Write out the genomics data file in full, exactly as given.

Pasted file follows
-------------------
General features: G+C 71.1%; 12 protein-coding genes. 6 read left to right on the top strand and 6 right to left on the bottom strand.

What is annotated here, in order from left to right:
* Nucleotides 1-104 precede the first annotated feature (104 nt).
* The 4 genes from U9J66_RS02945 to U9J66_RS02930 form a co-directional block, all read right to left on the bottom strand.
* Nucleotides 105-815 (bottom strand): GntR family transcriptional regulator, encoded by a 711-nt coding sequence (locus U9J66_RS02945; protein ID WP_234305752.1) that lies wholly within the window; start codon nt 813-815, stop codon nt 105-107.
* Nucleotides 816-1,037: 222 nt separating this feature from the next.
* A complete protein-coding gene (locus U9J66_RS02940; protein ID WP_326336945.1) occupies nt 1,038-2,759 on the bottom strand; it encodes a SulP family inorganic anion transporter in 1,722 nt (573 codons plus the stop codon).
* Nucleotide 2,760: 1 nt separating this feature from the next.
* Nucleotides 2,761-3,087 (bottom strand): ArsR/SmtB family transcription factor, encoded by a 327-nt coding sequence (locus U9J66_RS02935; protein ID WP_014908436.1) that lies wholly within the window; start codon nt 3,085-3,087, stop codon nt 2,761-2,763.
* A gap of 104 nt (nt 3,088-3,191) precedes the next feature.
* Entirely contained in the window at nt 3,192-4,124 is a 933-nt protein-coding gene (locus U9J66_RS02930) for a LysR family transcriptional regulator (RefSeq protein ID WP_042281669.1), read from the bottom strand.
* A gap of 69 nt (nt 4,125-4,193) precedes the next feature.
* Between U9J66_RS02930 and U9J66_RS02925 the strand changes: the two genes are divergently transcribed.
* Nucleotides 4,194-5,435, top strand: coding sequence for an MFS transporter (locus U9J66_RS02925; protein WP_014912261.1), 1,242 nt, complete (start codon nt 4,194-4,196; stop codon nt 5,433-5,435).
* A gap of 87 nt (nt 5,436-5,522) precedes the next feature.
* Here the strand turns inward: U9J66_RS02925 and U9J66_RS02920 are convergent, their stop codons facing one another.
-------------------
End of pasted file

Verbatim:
General features: G+C 71.1%; 12 protein-coding genes. 6 read left to right on the top strand and 6 right to left on the bottom strand.

What is annotated here, in order from left to right:
* Nucleotides 1-104 precede the first annotated feature (104 nt).
* The 4 genes from U9J66_RS02945 to U9J66_RS02930 form a co-directional block, all read right to left on the bottom strand.
* Nucleotides 105-815 (bottom strand): GntR family transcriptional regulator, encoded by a 711-nt coding sequence (locus U9J66_RS02945; protein ID WP_234305752.1) that lies wholly within the window; start codon nt 813-815, stop codon nt 105-107.
* Nucleotides 816-1,037: 222 nt separating this feature from the next.
* A complete protein-coding gene (locus U9J66_RS02940; protein ID WP_326336945.1) occupies nt 1,038-2,759 on the bottom strand; it encodes a SulP family inorganic anion transporter in 1,722 nt (573 codons plus the stop codon).
* Nucleotide 2,760: 1 nt separating this feature from the next.
* Nucleotides 2,761-3,087 (bottom strand): ArsR/SmtB family transcription factor, encoded by a 327-nt coding sequence (locus U9J66_RS02935; protein ID WP_014908436.1) that lies wholly within the window; start codon nt 3,085-3,087, stop codon nt 2,761-2,763.
* A gap of 104 nt (nt 3,088-3,191) precedes the next feature.
* Entirely contained in the window at nt 3,192-4,124 is a 933-nt protein-coding gene (locus U9J66_RS02930) for a LysR family transcriptional regulator (RefSeq protein ID WP_042281669.1), read from the bottom strand.
* A gap of 69 nt (nt 4,125-4,193) precedes the next feature.
* Between U9J66_RS02930 and U9J66_RS02925 the strand changes: the two genes are divergently transcribed.
* Nucleotides 4,194-5,435, top strand: coding sequence for an MFS transporter (locus U9J66_RS02925; protein WP_014912261.1), 1,242 nt, complete (start codon nt 4,194-4,196; stop codon nt 5,433-5,435).
* A gap of 87 nt (nt 5,436-5,522) precedes the next feature.
* Here the strand turns inward: U9J66_RS02925 and U9J66_RS02920 are convergent, their stop codons facing one another.